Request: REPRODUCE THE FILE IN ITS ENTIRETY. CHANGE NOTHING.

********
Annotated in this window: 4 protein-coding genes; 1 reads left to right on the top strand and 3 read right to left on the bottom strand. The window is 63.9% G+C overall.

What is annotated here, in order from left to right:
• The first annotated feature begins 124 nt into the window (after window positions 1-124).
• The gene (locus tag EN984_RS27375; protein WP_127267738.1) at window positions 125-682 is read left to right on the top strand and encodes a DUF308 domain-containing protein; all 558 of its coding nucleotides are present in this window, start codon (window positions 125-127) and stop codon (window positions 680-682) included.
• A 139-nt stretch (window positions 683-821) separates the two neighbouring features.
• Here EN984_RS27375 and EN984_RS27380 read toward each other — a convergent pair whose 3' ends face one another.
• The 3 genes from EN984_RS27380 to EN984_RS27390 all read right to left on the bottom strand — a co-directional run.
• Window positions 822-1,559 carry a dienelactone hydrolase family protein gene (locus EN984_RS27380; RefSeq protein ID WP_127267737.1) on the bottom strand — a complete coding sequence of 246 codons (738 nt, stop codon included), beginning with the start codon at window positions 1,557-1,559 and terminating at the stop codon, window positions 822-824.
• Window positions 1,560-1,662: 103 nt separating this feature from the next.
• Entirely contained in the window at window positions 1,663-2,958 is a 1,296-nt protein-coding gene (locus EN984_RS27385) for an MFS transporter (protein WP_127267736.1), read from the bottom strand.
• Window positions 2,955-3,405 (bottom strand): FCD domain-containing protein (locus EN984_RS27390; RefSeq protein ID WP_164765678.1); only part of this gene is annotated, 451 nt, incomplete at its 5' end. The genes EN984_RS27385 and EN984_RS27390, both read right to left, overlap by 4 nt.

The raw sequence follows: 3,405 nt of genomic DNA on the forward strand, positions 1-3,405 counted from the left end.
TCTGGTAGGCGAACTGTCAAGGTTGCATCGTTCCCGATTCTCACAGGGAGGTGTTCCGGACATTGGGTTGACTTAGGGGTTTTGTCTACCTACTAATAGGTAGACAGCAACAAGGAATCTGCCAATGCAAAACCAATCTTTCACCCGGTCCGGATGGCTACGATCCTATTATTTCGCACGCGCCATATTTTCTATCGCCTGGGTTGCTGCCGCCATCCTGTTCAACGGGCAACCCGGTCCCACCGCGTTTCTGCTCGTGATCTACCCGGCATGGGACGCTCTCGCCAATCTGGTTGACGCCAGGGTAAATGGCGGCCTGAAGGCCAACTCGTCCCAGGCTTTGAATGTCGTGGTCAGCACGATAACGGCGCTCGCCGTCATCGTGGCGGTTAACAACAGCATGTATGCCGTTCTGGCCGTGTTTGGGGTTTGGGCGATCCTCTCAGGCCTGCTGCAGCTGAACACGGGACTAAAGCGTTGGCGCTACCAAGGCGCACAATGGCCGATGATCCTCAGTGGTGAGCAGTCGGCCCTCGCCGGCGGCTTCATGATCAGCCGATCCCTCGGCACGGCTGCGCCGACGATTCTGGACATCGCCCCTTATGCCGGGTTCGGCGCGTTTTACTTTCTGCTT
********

Annotated in this window: 4 protein-coding genes; 1 reads left to right on the top strand and 3 read right to left on the bottom strand. The window is 63.9% G+C overall.

What is annotated here, in order from left to right:
• The first annotated feature begins 124 nt into the window (after window positions 1-124).
• The gene (locus tag EN984_RS27375; protein WP_127267738.1) at window positions 125-682 is read left to right on the top strand and encodes a DUF308 domain-containing protein; all 558 of its coding nucleotides are present in this window, start codon (window positions 125-127) and stop codon (window positions 680-682) included.
• A 139-nt stretch (window positions 683-821) separates the two neighbouring features.
• Here EN984_RS27375 and EN984_RS27380 read toward each other — a convergent pair whose 3' ends face one another.
• The 3 genes from EN984_RS27380 to EN984_RS27390 all read right to left on the bottom strand — a co-directional run.
• Window positions 822-1,559 carry a dienelactone hydrolase family protein gene (locus EN984_RS27380; RefSeq protein ID WP_127267737.1) on the bottom strand — a complete coding sequence of 246 codons (738 nt, stop codon included), beginning with the start codon at window positions 1,557-1,559 and terminating at the stop codon, window positions 822-824.
• Window positions 1,560-1,662: 103 nt separating this feature from the next.
• Entirely contained in the window at window positions 1,663-2,958 is a 1,296-nt protein-coding gene (locus EN984_RS27385) for an MFS transporter (protein WP_127267736.1), read from the bottom strand.
• Window positions 2,955-3,405 (bottom strand): FCD domain-containing protein (locus EN984_RS27390; RefSeq protein ID WP_164765678.1); only part of this gene is annotated, 451 nt, incomplete at its 5' end. The genes EN984_RS27385 and EN984_RS27390, both read right to left, overlap by 4 nt.

The raw sequence follows: 3,405 nt of genomic DNA on the forward strand, positions 1-3,405 counted from the left end.
TCTGGTAGGCGAACTGTCAAGGTTGCATCGTTCCCGATTCTCACAGGGAGGTGTTCCGGACATTGGGTTGACTTAGGGGTTTTGTCTACCTACTAATAGGTAGACAGCAACAAGGAATCTGCCAATGCAAAACCAATCTTTCACCCGGTCCGGATGGCTACGATCCTATTATTTCGCACGCGCCATATTTTCTATCGCCTGGGTTGCTGCCGCCATCCTGTTCAACGGGCAACCCGGTCCCACCGCGTTTCTGCTCGTGATCTACCCGGCATGGGACGCTCTCGCCAATCTGGTTGACGCCAGGGTAAATGGCGGCCTGAAGGCCAACTCGTCCCAGGCTTTGAATGTCGTGGTCAGCACGATAACGGCGCTCGCCGTCATCGTGGCGGTTAACAACAGCATGTATGCCGTTCTGGCCGTGTTTGGGGTTTGGGCGATCCTCTCAGGCCTGCTGCAGCTGAACACGGGACTAAAGCGTTGGCGCTACCAAGGCGCACAATGGCCGATGATCCTCAGTGGTGAGCAGTCGGCCCTCGCCGGCGGCTTCATGATCAGCCGATCCCTCGGCACGGCTGCGCCGACGATTCTGGACATCGCCCCTTATGCCGGGTTCGGCGCGTTTTACTTTCTGCTT